Five Things the Kingdom Is Like
Matthew 13:31-33, 44-50
As well as the two parables that are set out in detail with an explanation (the sower and the weeds), Matthew 13 also contains five much shorter parables, all about the Kingdom of Heaven. This sermon looks at the lessons learned from these short stories.
The Seed: The Kingdom Starts Small But Grows – The first parable in in v31-32 and it likens the kingdom of heaven to a mustard seed. The point that Jesus draws out about the mustard seed is that it is small – the smallest of all seeds! As Jesus was teaching, the number of people following him was just a few and it seemed insignificant. Yet the mustard seed grows. It ends up larger than all garden plants and becomes a tree in which the birds nest. The kingdom of heaven did start small but has grown and now includes billions of people all over the world. Yet the principle remains. We should not despise the small and the fledgling but realise that many initiatives of the kingdom do begin in small and unglamorous ways.
The Leaven: The Kingdom Spreads Everywhere – The second parable follows the first and this time compares the kingdom to leaven that a woman hid in some flour until it was all leavened. The idea is the the leaven does not stay in one place as a clump but gets everywhere. The kingdom of heaven has spread into every nation and every part of society. God’s people were never supposed to remain detached from the world but to enter into the different aspects of our culture and to bring the kingdom into them.
The Treasure and the Pearl: The Kingdom Is Bought at a Great Cost – The third and fourth parables are found in v44-46 and both have the same theme. In each there is a person who sees something of great value and they gave up everything in order to buy it. Often these parables are applied to talk about how valuable Jesus is. Whilst it is true that Jesus is of utmost value, this is not what these parables are saying. In all of the parables on the kingdom in this chapter, the active character is God, not us. The kingdom doesn’t come because of our sacrifice, but Christ’s. The kingdom of heaven is a man laying down everything he had, even his very life in order to buy that which he had set his affection and desire on. Christ died to bring many sons and daughters to glory. He paid the great cost to bring the kingdom.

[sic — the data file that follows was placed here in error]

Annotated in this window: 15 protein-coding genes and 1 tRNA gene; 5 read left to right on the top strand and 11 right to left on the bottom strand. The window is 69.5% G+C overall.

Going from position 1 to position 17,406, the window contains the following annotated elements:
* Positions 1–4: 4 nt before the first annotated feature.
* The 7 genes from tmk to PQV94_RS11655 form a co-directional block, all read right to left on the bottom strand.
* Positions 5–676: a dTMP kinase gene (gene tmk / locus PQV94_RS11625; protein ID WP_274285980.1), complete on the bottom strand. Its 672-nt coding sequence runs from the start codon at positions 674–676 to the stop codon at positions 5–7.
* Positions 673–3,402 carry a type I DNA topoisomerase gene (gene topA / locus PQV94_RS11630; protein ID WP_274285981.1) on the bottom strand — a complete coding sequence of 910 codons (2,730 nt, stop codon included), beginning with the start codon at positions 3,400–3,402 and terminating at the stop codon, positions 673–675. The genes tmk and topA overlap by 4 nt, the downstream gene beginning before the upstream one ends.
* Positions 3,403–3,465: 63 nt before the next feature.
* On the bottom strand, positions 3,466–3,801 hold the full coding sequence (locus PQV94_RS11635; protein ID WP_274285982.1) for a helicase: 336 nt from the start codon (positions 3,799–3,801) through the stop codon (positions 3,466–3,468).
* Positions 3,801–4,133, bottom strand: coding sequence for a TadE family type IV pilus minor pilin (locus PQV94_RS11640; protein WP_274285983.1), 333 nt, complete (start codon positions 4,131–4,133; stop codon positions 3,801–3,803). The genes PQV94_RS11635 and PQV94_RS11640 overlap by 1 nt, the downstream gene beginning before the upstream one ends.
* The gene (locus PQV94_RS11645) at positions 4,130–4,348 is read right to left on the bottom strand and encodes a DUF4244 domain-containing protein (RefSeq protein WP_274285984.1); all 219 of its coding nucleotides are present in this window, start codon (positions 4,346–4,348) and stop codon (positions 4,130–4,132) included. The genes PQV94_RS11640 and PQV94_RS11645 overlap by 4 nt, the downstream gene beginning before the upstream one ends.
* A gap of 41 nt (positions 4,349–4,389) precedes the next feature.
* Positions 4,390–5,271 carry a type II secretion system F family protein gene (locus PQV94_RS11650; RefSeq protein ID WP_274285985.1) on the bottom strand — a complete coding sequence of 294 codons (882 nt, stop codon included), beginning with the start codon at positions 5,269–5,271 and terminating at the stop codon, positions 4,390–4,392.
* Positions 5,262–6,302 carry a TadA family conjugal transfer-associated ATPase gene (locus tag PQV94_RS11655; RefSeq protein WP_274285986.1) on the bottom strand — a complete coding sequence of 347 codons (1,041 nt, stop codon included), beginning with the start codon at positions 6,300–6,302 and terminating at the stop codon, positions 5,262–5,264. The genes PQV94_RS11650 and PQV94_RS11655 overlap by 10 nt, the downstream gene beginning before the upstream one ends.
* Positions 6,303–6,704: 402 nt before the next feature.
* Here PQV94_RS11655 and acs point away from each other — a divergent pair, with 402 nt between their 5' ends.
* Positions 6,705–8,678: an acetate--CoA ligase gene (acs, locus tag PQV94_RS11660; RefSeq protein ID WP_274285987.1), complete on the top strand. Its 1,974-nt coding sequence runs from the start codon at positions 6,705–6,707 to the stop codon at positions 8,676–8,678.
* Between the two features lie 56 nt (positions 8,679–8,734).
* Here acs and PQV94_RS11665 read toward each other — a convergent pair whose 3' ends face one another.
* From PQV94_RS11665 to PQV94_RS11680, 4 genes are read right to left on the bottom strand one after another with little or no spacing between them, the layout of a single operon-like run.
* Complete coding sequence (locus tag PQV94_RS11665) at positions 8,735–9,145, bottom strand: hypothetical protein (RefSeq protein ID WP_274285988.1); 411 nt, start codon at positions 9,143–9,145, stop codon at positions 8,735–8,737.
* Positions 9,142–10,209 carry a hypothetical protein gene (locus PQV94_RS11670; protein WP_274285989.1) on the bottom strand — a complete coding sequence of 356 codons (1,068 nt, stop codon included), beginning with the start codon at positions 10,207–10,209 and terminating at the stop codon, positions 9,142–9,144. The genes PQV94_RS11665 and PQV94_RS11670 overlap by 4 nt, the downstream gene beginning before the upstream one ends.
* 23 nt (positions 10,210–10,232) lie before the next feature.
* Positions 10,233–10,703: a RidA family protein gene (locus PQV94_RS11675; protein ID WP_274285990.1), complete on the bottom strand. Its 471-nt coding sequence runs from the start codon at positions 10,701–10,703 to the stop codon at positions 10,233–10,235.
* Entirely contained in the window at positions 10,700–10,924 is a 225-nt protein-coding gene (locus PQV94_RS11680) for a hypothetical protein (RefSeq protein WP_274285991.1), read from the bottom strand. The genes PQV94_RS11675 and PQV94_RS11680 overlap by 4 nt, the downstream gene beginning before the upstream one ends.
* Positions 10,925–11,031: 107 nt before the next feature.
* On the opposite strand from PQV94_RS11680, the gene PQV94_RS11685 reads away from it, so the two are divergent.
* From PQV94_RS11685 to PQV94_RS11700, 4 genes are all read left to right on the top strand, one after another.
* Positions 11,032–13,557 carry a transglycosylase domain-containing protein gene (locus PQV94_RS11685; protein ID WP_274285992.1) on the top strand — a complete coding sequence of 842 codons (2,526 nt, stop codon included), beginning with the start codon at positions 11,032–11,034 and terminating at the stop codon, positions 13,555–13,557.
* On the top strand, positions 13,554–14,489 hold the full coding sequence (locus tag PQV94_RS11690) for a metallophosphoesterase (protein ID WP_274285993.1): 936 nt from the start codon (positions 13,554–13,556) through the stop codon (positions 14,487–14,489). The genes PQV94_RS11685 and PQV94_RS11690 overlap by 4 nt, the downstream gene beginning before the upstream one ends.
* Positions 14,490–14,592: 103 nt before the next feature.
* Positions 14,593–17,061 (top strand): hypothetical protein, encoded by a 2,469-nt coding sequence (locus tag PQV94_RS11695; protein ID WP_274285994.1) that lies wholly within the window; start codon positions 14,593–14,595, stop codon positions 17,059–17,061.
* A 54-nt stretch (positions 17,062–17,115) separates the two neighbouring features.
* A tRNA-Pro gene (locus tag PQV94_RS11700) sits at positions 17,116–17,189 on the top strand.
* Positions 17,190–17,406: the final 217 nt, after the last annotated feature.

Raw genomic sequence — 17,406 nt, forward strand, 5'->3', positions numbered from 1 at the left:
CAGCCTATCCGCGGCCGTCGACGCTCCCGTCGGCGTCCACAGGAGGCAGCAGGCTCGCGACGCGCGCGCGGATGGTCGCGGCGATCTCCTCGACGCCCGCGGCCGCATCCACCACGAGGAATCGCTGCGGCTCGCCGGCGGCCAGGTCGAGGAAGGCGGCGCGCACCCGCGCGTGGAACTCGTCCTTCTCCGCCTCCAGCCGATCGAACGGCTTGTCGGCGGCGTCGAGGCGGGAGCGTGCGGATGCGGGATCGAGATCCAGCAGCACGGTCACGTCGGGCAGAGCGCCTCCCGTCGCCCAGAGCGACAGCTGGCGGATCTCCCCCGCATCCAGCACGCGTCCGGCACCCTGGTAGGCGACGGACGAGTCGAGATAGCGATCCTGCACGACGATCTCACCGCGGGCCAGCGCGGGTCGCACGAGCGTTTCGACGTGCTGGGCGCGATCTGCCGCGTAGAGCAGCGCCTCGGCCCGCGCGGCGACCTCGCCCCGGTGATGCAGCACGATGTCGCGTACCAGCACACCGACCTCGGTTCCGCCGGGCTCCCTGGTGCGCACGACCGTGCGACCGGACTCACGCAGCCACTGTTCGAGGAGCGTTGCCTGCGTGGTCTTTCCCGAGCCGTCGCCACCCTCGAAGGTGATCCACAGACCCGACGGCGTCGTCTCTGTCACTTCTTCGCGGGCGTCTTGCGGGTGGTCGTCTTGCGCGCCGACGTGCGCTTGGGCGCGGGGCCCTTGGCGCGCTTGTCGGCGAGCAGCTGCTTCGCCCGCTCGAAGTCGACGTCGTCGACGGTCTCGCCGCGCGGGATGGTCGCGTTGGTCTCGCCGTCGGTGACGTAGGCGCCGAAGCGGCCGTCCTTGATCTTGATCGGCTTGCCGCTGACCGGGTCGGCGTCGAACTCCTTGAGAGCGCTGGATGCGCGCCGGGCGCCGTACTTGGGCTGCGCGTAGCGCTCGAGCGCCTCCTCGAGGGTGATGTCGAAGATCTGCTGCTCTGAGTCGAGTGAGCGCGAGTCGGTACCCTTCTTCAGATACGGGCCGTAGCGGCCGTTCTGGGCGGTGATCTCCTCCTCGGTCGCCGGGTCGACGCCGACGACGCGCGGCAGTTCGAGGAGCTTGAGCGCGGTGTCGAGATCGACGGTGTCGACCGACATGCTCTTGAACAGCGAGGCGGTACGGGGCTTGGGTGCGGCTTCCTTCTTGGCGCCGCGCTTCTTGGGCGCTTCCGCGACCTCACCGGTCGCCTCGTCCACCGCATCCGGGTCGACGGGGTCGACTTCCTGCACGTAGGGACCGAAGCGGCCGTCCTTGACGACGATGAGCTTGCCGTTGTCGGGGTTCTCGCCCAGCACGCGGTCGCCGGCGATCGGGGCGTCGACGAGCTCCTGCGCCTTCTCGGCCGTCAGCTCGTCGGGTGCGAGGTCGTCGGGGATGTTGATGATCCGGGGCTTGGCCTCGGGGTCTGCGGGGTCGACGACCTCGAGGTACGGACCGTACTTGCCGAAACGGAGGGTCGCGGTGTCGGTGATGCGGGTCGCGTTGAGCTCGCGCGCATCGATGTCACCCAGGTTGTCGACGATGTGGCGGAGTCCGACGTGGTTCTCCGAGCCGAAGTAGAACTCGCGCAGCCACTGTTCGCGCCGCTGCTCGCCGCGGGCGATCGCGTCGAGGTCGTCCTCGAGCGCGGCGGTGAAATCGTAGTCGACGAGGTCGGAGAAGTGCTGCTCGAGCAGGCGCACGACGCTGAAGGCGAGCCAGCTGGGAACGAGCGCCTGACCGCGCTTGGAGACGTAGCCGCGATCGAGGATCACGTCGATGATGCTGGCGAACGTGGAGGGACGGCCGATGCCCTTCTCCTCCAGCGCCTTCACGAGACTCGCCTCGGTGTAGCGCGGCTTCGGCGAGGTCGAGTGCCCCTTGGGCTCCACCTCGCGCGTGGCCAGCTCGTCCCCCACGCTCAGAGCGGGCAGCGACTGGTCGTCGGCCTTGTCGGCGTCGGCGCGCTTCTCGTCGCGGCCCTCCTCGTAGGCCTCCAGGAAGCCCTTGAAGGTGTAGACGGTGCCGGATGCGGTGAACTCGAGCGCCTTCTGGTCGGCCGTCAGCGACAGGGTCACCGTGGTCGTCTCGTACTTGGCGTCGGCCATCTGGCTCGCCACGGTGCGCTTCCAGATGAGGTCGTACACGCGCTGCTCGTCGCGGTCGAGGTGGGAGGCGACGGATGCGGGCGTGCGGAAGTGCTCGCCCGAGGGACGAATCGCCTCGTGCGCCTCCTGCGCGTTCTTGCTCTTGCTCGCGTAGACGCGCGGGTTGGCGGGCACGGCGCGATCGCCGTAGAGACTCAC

The Net: In the Kingdom There Will Be a Separation – The final parable is in verses 51-52. It talks about a net that is thrown into the sea and catches all kinds of fish, which are then sorted and separated. In the same way, at the end of the age there will be a sorting of the evil from the righteous.
- Don’t Be Discouraged by the Small – Often we can be drawn to big and spectacular things and feel despondent when things we are involved in seem small or insignificant. These parables teach that God works through the small.
- Bring the Kingdom to Different Areas of Culture – In the congregation there will be people who work in lots of different spheres of society. Encourage them to reflect on how they can bring the kingdom into all of these different areas.
- Respond to the Gospel – These parables speak of Christ paying a great price for us that we would be his. They also warn of the separation to come. This is a good moment to share a clear gospel message and invite people to put their trust in what Jesus has done for them.